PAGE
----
Sunday, June 21, 2009

Big Food's Big Dividends

Big Lies are paying off for the Big Food companies.

Last year Big Food companies like Kraft Foods launched an all-out attack against biofuels. Through the Grocery Manufactures Association, the food industry leaders hired well-placed DC lobbyists and public relations firms to spew falsely that corn for ethanol was the major factor in food price increases.

And the major media just ate it all up: It must be ethanol that causes higher food prices.

We of course know the truth---corn for ethanol represents just a small part of most consumer food costs. Energy, packaging, marketing, transportation, labor and profits represent the major price components for consumer foods.

And a recent Congressional Budget Office study confirmed that ethanol production played only a small role in food price increases:
CBO estimates that from April 2007 to April 2008, the rise in the price of corn resulting from expanded pro-duction of ethanol contributed between 0.5 and 0.8 per-centage points of the 5.1 percent increase in food pricesmeasured by the consumer price index (CPI). Over the same period, certain other factors—for example, higherenergy costs—had a greater effect on food prices than didthe use of ethanol as a motor fuel
So who's profiting from the prices increases? Apparently, the owners of the Big Food companies.

Del Monte just announced that its Board of Directors approved a 25% increase in the quarterly dividend. And net revenue jumped last quarter for Kraft Foods based on higher prices. And the end of the second quarter will surely find more companies reaping the rewards of their higher supermarket prices and smaller packaging schemes.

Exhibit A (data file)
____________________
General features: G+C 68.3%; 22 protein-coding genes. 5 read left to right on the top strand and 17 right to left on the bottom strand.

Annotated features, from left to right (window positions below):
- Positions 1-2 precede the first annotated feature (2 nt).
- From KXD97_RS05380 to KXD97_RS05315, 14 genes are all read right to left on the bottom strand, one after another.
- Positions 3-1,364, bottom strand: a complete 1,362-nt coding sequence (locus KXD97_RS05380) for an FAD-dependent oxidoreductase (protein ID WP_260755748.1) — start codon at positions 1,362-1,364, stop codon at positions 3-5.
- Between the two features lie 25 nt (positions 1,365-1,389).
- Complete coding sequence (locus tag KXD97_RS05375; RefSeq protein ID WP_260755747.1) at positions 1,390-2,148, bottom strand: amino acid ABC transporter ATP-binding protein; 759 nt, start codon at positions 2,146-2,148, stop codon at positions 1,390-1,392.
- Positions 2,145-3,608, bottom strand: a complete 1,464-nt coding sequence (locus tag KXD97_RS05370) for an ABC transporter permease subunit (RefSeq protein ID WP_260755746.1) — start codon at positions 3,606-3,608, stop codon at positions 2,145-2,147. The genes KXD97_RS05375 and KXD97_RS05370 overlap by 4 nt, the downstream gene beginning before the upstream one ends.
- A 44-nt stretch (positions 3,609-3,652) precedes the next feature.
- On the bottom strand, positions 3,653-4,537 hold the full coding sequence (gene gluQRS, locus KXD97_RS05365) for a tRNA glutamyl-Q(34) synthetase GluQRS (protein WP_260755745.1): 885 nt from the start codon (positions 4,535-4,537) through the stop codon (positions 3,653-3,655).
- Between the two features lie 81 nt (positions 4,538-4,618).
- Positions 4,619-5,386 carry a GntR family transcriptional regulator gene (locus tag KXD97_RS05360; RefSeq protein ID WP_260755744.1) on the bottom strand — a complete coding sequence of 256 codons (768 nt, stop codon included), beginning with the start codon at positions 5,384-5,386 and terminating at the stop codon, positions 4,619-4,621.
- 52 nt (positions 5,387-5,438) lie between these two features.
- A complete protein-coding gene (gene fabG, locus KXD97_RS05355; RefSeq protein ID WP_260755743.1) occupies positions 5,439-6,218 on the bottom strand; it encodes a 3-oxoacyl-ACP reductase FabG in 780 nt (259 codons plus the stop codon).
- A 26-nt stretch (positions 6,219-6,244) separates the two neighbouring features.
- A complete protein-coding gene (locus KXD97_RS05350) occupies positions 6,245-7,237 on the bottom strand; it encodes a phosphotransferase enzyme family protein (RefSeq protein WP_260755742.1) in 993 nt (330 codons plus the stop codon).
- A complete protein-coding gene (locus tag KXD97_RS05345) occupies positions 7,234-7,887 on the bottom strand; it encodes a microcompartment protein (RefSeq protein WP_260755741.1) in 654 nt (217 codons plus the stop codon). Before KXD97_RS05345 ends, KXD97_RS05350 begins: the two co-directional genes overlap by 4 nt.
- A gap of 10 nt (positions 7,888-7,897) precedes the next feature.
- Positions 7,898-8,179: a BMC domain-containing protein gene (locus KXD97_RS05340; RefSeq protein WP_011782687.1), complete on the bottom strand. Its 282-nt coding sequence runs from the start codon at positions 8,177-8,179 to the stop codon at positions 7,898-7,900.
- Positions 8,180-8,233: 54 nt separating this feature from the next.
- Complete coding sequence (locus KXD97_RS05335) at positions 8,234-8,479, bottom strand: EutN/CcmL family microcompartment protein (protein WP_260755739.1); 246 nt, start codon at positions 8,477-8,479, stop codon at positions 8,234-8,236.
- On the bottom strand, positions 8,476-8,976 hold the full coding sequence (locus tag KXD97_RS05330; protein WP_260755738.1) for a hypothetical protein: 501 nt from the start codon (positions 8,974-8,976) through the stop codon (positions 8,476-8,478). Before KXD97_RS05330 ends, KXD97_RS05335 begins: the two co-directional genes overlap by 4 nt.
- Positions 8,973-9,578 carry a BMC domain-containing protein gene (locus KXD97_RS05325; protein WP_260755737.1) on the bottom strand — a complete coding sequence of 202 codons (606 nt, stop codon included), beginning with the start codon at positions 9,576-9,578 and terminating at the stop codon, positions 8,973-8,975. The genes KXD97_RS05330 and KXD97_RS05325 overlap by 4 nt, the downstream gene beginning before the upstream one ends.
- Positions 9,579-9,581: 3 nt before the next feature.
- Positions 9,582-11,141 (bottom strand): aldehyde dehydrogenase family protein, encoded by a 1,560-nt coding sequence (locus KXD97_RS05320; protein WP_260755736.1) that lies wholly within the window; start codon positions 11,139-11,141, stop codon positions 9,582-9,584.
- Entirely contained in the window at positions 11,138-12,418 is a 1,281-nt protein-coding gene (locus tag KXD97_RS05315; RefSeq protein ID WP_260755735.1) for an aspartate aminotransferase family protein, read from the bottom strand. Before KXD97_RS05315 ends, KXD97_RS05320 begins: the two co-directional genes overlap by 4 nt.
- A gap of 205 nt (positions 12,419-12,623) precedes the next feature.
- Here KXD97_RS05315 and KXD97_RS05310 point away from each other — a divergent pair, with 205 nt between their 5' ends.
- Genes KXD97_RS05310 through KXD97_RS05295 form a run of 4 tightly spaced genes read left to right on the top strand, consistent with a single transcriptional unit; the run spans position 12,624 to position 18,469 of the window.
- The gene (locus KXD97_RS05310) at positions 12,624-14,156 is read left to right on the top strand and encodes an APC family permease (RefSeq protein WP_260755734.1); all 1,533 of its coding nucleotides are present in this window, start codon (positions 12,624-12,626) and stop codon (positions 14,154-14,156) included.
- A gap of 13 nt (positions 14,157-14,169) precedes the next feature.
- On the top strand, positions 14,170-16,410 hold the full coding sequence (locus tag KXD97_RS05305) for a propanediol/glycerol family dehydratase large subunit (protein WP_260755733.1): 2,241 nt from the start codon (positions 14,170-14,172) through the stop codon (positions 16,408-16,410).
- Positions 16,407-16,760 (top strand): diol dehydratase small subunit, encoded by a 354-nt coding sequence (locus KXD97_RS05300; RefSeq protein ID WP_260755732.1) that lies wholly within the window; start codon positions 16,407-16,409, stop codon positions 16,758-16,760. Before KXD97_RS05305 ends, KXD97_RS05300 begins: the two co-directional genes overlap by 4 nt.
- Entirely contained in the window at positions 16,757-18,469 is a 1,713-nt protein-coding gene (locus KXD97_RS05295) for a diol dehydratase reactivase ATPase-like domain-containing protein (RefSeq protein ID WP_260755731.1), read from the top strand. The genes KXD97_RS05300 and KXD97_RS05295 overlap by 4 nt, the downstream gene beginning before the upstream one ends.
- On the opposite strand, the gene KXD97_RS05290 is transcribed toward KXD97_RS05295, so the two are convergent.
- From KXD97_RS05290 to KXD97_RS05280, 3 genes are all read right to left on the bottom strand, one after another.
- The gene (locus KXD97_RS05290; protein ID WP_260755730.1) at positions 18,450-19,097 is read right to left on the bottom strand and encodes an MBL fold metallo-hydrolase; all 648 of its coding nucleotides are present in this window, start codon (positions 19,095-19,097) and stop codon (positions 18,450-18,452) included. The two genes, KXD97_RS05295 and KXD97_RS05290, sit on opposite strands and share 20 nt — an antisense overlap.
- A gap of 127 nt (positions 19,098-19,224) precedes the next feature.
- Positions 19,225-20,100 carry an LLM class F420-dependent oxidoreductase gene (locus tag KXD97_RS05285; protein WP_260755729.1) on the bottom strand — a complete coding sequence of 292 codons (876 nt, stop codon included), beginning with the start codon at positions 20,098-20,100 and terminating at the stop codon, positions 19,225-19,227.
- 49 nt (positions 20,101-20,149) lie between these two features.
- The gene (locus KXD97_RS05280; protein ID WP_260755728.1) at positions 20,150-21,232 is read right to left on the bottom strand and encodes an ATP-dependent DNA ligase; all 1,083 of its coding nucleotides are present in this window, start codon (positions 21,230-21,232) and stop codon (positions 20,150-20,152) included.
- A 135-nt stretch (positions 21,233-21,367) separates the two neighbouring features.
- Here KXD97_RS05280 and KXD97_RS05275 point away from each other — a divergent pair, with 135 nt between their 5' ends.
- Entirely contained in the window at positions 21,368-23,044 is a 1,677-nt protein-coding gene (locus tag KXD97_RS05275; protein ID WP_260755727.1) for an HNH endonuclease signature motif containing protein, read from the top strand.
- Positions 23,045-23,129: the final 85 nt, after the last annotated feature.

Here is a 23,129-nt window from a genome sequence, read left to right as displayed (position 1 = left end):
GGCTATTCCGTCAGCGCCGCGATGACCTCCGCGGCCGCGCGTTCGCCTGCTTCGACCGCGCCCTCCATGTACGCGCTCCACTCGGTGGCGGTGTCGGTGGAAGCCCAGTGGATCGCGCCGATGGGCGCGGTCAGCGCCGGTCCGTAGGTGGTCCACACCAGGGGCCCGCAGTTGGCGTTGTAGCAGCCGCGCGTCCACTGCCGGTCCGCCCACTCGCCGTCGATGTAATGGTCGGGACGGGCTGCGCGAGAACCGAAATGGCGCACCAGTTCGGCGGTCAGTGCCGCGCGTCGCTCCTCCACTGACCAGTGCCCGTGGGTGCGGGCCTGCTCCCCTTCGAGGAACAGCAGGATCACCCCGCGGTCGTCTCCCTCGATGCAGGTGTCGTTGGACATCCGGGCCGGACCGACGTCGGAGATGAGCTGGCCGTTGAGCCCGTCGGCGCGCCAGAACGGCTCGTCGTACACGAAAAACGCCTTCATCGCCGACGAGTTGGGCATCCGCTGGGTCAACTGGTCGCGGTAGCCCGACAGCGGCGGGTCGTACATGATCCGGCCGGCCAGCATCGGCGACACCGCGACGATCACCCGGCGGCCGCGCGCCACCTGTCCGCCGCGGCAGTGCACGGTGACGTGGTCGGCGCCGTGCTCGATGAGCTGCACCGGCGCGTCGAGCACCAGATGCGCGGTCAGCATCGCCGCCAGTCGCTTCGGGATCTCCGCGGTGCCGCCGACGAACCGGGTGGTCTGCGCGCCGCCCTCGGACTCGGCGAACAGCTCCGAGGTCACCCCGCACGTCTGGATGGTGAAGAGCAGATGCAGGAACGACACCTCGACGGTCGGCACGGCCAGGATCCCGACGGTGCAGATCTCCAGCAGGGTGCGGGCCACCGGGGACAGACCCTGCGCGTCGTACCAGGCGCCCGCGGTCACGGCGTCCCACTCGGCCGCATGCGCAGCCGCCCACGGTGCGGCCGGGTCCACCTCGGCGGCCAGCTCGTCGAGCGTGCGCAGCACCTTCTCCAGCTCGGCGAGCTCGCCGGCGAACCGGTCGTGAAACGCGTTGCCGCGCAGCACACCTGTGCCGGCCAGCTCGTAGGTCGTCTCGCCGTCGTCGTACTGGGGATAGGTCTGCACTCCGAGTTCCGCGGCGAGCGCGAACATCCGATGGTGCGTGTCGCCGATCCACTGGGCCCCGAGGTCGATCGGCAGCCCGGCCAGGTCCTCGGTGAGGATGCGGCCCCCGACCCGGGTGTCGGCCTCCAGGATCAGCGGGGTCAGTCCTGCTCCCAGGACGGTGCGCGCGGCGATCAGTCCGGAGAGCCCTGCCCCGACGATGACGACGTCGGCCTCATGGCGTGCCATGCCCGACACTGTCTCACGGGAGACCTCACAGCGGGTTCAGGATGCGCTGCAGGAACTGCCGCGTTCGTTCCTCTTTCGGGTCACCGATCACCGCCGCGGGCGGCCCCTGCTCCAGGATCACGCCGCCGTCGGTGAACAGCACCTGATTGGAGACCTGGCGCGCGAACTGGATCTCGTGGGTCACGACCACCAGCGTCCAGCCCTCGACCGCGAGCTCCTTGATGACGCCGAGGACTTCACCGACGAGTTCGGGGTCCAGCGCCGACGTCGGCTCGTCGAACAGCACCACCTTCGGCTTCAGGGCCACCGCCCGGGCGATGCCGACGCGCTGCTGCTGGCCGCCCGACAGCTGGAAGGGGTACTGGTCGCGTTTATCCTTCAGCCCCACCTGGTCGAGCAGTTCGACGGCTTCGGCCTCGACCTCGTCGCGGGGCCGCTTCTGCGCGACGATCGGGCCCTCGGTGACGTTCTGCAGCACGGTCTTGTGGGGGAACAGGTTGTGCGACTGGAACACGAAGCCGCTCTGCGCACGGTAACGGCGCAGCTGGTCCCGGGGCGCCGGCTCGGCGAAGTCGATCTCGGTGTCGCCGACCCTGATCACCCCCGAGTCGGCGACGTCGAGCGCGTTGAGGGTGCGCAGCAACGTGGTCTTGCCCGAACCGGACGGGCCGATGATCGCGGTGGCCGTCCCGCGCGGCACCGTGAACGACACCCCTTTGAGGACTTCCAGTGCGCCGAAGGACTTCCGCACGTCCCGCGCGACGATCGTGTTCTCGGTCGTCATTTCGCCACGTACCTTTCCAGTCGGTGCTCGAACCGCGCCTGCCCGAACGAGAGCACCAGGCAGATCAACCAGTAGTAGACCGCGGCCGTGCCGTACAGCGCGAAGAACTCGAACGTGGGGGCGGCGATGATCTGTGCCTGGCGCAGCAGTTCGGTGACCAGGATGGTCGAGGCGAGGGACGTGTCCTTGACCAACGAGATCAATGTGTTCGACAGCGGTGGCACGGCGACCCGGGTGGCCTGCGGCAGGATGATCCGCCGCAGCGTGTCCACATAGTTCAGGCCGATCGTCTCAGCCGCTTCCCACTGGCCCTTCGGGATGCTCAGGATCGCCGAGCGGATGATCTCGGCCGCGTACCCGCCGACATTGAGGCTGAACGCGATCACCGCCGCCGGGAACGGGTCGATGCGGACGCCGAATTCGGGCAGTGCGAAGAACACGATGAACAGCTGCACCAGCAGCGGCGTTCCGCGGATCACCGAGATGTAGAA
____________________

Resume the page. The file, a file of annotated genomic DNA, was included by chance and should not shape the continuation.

So does anyone else even notice this "gouge and grab" by the Big Food companies? Maybe. It was enlightening to see the following story come across this week from MarketWatch:
The fact that the extreme volatility last year in the commodities markets has simmered down is another big plus for the food producers. Corn and fuel prices, despite recent rebounds, are still well below year-ago levels. This helps bulk up the bottom line.

At the same time, the best-run food companies have been getting away with judicious price hikes, correctly calculating that consumers -- perhaps especially in a recession -- will fork out a few extra pennies for their favorite comfort items.
So in these tough economic times, the Big Food companies are hoping you don't notice a few cents here or there or an ounce shaved off a box or bottole of your favorite food.

But the gig is up. Blaming ethanol for your higher profits is no way to run a company.

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